Tumblr, Twitter and Pinterest users warned after Zendesk support site hack

Graham Cluley
Graham Cluley
@[email protected]

ZendeskUnless you work in the customer support business, it’s possible you haven’t even heard of Zendesk.. but chances are that you are familiar with some of the companies who use Zendesk’s customer service portal to answer questions and build an online support community.

Big names that use Zendesk include Tumblr, Twitter and Pinterest.

And – unfortunately – hackers broke into Zendesk’s systems this week and accessed the email addresses of Tumblr, Twitter and Pinterest customers who had attempted to get support.

Zendesk has published more details on its blog, under the refreshingly frank title of “We’ve been hacked”:

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Announcement from Zendesk

We’ve become aware that a hacker accessed our system this week. As soon as we learned of the attack, we patched the vulnerability and closed the access that the hacker had. Our ongoing investigation indicates that the hacker had access to the support information that three of our customers store on our system. We believe that the hacker downloaded email addresses of users who contacted those three customers for support, as well as support email subject lines. We notified our affected customers immediately and are working with them to assist in their response.

Twitter has contacted affected users, and reassured them that passwords were not compromised as part of the Zendesk customer breach:

For its part, Tumblr has sent out emails to its affected users, as you can see in the following example shared by a Naked Security reader:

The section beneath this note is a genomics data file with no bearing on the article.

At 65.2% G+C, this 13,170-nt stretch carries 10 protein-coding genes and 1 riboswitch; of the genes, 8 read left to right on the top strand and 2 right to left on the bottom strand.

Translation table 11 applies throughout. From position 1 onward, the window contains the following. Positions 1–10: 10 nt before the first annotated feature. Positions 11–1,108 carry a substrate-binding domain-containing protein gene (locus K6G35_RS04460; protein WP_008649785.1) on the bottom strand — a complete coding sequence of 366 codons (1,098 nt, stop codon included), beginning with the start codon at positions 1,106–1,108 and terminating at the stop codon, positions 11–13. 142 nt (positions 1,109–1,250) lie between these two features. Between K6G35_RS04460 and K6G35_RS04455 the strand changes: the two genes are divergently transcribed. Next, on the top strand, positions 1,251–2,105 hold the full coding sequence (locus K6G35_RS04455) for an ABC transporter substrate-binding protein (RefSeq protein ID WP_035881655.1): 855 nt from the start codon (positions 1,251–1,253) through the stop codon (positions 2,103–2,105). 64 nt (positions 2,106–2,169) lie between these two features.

Security advisory sent out by Tumblr

You can’t imagine that Tumblr, Twitter or Pinterest are delighted to find themselves in a position to send such emails to customers. Even though they weren’t to blame, their customers are impacted by Zendesk’s security breach.

Even though passwords were not taken as part of this hack (Zendesk wouldn’t have had access to those – which is a relief), this is still a serious security incident which could have unpleasant ramifications.

For instance, the hackers who have stolen the email addresses could now craft malicious emails to the email addresses of Twitter, Pinterest and Tumblr users and try to trick them into clicking on dangerous links or attachments.

My advice if you are one of the unfortunate people impacted by the Zendesk breach is to – as always – be very careful about emails you receive, and be cautious about opening unsolicited email attachments or clicking on embedded links.

Graham Cluley is an award-winning keynote speaker who has given presentations around the world about cybersecurity, hackers, and online privacy. A veteran of the computer security industry since the early 1990s, he wrote the first ever version of Dr Solomon's Anti-Virus Toolkit for Windows, makes regular media appearances, and is the co-host of the popular "Smashing Security" podcast. Follow him on Twitter, Mastodon, Threads, Bluesky, or drop him an email.

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